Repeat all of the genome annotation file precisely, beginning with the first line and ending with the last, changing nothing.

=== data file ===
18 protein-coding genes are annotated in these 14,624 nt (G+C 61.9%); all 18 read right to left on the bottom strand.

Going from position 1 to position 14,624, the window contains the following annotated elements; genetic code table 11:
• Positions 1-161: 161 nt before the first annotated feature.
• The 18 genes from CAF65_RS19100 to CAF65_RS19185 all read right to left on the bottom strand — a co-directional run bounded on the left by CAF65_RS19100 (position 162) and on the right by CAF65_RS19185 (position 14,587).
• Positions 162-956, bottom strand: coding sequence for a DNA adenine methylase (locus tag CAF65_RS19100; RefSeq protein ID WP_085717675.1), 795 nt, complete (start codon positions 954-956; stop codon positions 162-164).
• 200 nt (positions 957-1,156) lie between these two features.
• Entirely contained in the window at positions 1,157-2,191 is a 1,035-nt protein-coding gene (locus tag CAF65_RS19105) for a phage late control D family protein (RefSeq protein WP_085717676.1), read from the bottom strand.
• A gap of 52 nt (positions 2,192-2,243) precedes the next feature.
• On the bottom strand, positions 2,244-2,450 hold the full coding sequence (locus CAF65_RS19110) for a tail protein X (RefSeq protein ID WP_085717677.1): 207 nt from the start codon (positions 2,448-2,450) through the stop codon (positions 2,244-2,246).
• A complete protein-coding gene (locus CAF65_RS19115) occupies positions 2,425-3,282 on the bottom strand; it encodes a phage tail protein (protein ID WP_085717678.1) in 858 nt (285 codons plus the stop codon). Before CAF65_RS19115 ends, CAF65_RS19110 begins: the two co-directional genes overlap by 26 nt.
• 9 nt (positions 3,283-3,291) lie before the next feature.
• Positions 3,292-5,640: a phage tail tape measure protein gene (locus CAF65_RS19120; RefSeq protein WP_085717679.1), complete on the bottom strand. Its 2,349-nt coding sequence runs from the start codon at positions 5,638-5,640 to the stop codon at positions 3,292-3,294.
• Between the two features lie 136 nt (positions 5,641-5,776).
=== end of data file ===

18 protein-coding genes are annotated in these 14,624 nt (G+C 61.9%); all 18 read right to left on the bottom strand.

Going from position 1 to position 14,624, the window contains the following annotated elements; genetic code table 11:
• Positions 1-161: 161 nt before the first annotated feature.
• The 18 genes from CAF65_RS19100 to CAF65_RS19185 all read right to left on the bottom strand — a co-directional run bounded on the left by CAF65_RS19100 (position 162) and on the right by CAF65_RS19185 (position 14,587).
• Positions 162-956, bottom strand: coding sequence for a DNA adenine methylase (locus tag CAF65_RS19100; RefSeq protein ID WP_085717675.1), 795 nt, complete (start codon positions 954-956; stop codon positions 162-164).
• 200 nt (positions 957-1,156) lie between these two features.
• Entirely contained in the window at positions 1,157-2,191 is a 1,035-nt protein-coding gene (locus tag CAF65_RS19105) for a phage late control D family protein (RefSeq protein WP_085717676.1), read from the bottom strand.
• A gap of 52 nt (positions 2,192-2,243) precedes the next feature.
• On the bottom strand, positions 2,244-2,450 hold the full coding sequence (locus CAF65_RS19110) for a tail protein X (RefSeq protein ID WP_085717677.1): 207 nt from the start codon (positions 2,448-2,450) through the stop codon (positions 2,244-2,246).
• A complete protein-coding gene (locus CAF65_RS19115) occupies positions 2,425-3,282 on the bottom strand; it encodes a phage tail protein (protein ID WP_085717678.1) in 858 nt (285 codons plus the stop codon). Before CAF65_RS19115 ends, CAF65_RS19110 begins: the two co-directional genes overlap by 26 nt.
• 9 nt (positions 3,283-3,291) lie before the next feature.
• Positions 3,292-5,640: a phage tail tape measure protein gene (locus CAF65_RS19120; RefSeq protein WP_085717679.1), complete on the bottom strand. Its 2,349-nt coding sequence runs from the start codon at positions 5,638-5,640 to the stop codon at positions 3,292-3,294.
• Between the two features lie 136 nt (positions 5,641-5,776).